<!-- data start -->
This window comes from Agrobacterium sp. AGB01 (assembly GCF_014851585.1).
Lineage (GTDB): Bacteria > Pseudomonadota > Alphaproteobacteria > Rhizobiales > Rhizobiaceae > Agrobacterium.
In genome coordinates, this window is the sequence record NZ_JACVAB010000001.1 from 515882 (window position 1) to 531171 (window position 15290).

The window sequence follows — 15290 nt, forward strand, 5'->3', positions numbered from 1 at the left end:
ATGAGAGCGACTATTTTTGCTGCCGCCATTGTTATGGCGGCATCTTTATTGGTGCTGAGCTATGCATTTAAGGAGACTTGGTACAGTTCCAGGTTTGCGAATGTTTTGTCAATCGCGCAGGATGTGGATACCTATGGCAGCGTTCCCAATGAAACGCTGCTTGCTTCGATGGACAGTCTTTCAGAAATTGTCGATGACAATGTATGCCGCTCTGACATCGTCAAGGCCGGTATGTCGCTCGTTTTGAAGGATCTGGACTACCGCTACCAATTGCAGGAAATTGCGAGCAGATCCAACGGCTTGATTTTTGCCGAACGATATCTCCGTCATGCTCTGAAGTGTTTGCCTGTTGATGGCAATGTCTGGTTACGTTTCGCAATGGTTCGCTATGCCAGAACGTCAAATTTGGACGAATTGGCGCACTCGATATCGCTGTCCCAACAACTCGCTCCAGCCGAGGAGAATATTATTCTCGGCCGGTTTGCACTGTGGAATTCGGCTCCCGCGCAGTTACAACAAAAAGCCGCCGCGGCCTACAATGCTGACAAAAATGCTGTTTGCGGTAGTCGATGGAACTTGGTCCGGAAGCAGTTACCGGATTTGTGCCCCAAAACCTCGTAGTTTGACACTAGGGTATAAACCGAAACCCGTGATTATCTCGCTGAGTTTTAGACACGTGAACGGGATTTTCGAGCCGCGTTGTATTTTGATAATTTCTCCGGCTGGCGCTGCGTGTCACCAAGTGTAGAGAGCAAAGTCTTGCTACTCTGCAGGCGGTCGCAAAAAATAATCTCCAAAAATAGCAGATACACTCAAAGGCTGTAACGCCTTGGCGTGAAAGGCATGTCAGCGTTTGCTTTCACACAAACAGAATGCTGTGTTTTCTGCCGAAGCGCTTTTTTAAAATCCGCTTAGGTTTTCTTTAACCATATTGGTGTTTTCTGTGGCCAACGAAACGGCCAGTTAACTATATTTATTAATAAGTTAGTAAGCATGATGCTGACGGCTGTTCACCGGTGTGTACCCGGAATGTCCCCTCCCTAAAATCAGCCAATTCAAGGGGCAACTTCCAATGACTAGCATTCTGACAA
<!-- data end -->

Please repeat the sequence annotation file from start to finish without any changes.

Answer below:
This window comes from Agrobacterium sp. AGB01 (assembly GCF_014851585.1).
Lineage (GTDB): Bacteria > Pseudomonadota > Alphaproteobacteria > Rhizobiales > Rhizobiaceae > Agrobacterium.
In genome coordinates, this window is the sequence record NZ_JACVAB010000001.1 from 515882 (window position 1) to 531171 (window position 15290).

The window sequence follows — 15290 nt, forward strand, 5'->3', positions numbered from 1 at the left end:
ATGAGAGCGACTATTTTTGCTGCCGCCATTGTTATGGCGGCATCTTTATTGGTGCTGAGCTATGCATTTAAGGAGACTTGGTACAGTTCCAGGTTTGCGAATGTTTTGTCAATCGCGCAGGATGTGGATACCTATGGCAGCGTTCCCAATGAAACGCTGCTTGCTTCGATGGACAGTCTTTCAGAAATTGTCGATGACAATGTATGCCGCTCTGACATCGTCAAGGCCGGTATGTCGCTCGTTTTGAAGGATCTGGACTACCGCTACCAATTGCAGGAAATTGCGAGCAGATCCAACGGCTTGATTTTTGCCGAACGATATCTCCGTCATGCTCTGAAGTGTTTGCCTGTTGATGGCAATGTCTGGTTACGTTTCGCAATGGTTCGCTATGCCAGAACGTCAAATTTGGACGAATTGGCGCACTCGATATCGCTGTCCCAACAACTCGCTCCAGCCGAGGAGAATATTATTCTCGGCCGGTTTGCACTGTGGAATTCGGCTCCCGCGCAGTTACAACAAAAAGCCGCCGCGGCCTACAATGCTGACAAAAATGCTGTTTGCGGTAGTCGATGGAACTTGGTCCGGAAGCAGTTACCGGATTTGTGCCCCAAAACCTCGTAGTTTGACACTAGGGTATAAACCGAAACCCGTGATTATCTCGCTGAGTTTTAGACACGTGAACGGGATTTTCGAGCCGCGTTGTATTTTGATAATTTCTCCGGCTGGCGCTGCGTGTCACCAAGTGTAGAGAGCAAAGTCTTGCTACTCTGCAGGCGGTCGCAAAAAATAATCTCCAAAAATAGCAGATACACTCAAAGGCTGTAACGCCTTGGCGTGAAAGGCATGTCAGCGTTTGCTTTCACACAAACAGAATGCTGTGTTTTCTGCCGAAGCGCTTTTTTAAAATCCGCTTAGGTTTTCTTTAACCATATTGGTGTTTTCTGTGGCCAACGAAACGGCCAGTTAACTATATTTATTAATAAGTTAGTAAGCATGATGCTGACGGCTGTTCACCGGTGTGTACCCGGAATGTCCCCTCCCTAAAATCAGCCAATTCAAGGGGCAACTTCCAATGACTAGCATTCTGACAA